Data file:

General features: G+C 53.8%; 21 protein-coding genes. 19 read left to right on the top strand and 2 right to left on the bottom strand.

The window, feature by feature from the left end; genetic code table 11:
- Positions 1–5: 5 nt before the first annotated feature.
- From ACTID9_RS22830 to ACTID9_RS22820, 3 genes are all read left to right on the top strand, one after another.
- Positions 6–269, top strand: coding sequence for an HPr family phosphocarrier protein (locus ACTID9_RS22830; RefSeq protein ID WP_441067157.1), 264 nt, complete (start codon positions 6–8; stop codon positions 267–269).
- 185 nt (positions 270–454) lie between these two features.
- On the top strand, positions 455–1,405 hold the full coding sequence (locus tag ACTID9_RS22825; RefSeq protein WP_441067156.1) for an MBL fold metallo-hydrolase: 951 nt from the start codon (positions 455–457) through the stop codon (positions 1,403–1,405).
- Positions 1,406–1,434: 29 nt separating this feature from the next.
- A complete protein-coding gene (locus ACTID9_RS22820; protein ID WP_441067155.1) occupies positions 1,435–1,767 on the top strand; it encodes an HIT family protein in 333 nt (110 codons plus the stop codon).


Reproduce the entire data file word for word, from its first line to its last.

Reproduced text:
General features: G+C 53.8%; 21 protein-coding genes. 19 read left to right on the top strand and 2 right to left on the bottom strand.

The window, feature by feature from the left end; genetic code table 11:
- Positions 1–5: 5 nt before the first annotated feature.
- From ACTID9_RS22830 to ACTID9_RS22820, 3 genes are all read left to right on the top strand, one after another.
- Positions 6–269, top strand: coding sequence for an HPr family phosphocarrier protein (locus ACTID9_RS22830; RefSeq protein ID WP_441067157.1), 264 nt, complete (start codon positions 6–8; stop codon positions 267–269).
- 185 nt (positions 270–454) lie between these two features.
- On the top strand, positions 455–1,405 hold the full coding sequence (locus tag ACTID9_RS22825; RefSeq protein WP_441067156.1) for an MBL fold metallo-hydrolase: 951 nt from the start codon (positions 455–457) through the stop codon (positions 1,403–1,405).
- Positions 1,406–1,434: 29 nt separating this feature from the next.
- A complete protein-coding gene (locus ACTID9_RS22820; protein ID WP_441067155.1) occupies positions 1,435–1,767 on the top strand; it encodes an HIT family protein in 333 nt (110 codons plus the stop codon).